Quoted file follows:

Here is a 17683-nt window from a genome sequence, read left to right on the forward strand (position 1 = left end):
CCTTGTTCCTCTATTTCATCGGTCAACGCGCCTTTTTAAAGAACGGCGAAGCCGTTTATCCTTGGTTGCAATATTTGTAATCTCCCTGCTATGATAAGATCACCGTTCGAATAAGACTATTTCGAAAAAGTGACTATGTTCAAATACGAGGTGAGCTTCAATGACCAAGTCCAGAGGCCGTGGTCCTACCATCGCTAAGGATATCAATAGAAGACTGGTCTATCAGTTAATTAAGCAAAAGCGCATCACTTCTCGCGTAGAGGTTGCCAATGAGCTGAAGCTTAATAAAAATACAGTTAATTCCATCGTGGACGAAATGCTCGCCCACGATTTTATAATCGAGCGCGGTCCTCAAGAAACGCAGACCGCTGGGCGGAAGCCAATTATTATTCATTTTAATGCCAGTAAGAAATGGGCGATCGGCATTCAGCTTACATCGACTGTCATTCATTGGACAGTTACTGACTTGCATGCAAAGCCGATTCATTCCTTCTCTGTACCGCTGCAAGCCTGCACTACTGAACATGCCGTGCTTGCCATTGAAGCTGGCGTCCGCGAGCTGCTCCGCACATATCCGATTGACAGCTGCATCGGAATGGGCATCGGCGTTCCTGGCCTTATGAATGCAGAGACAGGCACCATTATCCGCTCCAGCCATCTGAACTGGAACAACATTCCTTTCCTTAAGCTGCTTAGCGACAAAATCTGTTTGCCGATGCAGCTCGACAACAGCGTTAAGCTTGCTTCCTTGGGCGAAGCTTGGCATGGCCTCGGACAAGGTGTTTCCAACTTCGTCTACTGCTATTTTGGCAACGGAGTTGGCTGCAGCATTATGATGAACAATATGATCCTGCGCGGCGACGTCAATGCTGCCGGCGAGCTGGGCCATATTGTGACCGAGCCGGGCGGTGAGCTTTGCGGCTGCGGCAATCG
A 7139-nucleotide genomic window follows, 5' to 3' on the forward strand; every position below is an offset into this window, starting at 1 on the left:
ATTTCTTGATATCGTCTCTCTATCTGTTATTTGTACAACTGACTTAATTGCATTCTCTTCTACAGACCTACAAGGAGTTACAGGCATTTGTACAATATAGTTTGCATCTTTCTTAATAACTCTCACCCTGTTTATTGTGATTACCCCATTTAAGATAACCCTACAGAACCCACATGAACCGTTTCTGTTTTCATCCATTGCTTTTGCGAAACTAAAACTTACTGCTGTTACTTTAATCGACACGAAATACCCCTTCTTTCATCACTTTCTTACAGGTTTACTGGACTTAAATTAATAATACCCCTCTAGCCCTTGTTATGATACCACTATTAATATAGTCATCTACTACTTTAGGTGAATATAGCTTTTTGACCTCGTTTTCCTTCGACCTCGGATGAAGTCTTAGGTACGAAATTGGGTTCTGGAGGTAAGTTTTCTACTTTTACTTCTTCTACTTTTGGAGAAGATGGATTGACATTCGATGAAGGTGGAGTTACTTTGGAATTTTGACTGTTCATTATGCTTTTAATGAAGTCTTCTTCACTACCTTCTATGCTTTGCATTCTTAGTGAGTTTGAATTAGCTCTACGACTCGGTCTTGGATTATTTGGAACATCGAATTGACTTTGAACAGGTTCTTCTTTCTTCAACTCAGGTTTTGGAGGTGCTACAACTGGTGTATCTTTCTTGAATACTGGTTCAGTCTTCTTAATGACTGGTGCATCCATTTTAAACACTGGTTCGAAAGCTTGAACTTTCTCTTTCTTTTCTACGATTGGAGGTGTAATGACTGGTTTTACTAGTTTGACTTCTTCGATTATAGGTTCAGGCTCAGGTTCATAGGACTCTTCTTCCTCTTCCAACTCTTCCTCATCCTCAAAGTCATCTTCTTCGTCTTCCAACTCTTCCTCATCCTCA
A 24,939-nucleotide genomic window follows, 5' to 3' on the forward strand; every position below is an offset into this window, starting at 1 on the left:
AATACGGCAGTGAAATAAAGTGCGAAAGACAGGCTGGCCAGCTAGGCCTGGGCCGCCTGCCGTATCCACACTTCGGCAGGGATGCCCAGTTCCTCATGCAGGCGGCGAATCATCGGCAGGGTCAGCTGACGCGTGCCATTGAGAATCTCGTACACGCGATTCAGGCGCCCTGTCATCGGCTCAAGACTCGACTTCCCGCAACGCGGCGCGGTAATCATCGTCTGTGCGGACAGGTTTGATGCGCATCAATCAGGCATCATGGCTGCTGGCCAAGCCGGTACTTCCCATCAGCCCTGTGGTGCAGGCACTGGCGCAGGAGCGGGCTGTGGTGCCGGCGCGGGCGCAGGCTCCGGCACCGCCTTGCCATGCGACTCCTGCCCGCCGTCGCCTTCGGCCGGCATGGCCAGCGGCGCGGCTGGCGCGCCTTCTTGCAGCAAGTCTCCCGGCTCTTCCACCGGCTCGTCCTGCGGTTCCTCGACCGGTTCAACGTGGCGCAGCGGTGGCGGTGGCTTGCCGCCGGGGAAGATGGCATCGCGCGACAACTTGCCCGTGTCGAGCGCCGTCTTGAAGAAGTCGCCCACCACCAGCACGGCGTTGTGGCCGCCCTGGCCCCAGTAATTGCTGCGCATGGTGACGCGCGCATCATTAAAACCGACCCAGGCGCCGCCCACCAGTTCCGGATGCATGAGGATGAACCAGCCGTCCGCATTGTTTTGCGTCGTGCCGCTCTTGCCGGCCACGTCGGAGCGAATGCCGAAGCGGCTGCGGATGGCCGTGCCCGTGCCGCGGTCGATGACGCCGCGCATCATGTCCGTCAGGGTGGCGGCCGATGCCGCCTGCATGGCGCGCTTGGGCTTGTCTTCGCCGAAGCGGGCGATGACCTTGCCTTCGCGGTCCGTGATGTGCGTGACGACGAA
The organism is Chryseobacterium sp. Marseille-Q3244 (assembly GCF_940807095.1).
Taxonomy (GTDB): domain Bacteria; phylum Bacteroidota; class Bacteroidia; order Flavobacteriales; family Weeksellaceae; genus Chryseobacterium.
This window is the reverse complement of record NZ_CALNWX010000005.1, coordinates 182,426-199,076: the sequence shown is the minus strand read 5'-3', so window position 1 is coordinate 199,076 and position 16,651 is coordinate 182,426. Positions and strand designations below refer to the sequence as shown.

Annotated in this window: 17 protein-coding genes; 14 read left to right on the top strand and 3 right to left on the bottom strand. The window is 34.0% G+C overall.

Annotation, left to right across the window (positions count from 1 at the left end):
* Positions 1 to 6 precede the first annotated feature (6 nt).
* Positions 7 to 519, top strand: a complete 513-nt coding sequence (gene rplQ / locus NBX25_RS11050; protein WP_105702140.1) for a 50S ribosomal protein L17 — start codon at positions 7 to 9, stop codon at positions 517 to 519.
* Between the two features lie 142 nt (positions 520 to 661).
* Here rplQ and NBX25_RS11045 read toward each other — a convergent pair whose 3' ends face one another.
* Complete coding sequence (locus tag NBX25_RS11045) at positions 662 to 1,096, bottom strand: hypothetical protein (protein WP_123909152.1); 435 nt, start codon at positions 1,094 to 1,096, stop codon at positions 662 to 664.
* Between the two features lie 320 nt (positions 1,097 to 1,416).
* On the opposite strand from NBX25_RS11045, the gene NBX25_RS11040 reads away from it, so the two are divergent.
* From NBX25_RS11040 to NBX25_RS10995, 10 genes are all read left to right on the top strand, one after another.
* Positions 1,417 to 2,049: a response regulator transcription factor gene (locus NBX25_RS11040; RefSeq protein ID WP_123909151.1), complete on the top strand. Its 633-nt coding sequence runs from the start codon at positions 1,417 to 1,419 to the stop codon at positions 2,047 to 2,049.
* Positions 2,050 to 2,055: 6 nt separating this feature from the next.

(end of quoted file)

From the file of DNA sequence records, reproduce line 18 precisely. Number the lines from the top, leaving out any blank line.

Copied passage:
* On the opposite strand from NBX25_RS11045, the gene NBX25_RS11040 reads away from it, so the two are divergent.